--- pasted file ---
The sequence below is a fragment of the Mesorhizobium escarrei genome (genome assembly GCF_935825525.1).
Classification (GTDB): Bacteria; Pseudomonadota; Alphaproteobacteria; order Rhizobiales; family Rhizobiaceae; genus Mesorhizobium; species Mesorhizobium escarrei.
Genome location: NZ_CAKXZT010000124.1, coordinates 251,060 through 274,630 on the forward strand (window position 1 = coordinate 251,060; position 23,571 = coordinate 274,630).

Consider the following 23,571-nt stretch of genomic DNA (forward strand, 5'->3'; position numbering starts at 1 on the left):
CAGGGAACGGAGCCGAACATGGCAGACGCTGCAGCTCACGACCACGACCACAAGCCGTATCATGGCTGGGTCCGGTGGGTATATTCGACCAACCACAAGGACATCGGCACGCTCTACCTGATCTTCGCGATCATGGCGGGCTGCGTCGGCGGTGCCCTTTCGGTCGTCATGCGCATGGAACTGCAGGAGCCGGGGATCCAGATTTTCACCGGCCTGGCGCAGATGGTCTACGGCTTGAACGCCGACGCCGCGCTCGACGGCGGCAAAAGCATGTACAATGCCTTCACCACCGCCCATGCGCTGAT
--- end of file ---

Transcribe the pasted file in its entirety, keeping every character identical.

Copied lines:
The sequence below is a fragment of the Mesorhizobium escarrei genome (genome assembly GCF_935825525.1).
Classification (GTDB): Bacteria; Pseudomonadota; Alphaproteobacteria; order Rhizobiales; family Rhizobiaceae; genus Mesorhizobium; species Mesorhizobium escarrei.
Genome location: NZ_CAKXZT010000124.1, coordinates 251,060 through 274,630 on the forward strand (window position 1 = coordinate 251,060; position 23,571 = coordinate 274,630).

Consider the following 23,571-nt stretch of genomic DNA (forward strand, 5'->3'; position numbering starts at 1 on the left):
CAGGGAACGGAGCCGAACATGGCAGACGCTGCAGCTCACGACCACGACCACAAGCCGTATCATGGCTGGGTCCGGTGGGTATATTCGACCAACCACAAGGACATCGGCACGCTCTACCTGATCTTCGCGATCATGGCGGGCTGCGTCGGCGGTGCCCTTTCGGTCGTCATGCGCATGGAACTGCAGGAGCCGGGGATCCAGATTTTCACCGGCCTGGCGCAGATGGTCTACGGCTTGAACGCCGACGCCGCGCTCGACGGCGGCAAAAGCATGTACAATGCCTTCACCACCGCCCATGCGCTGAT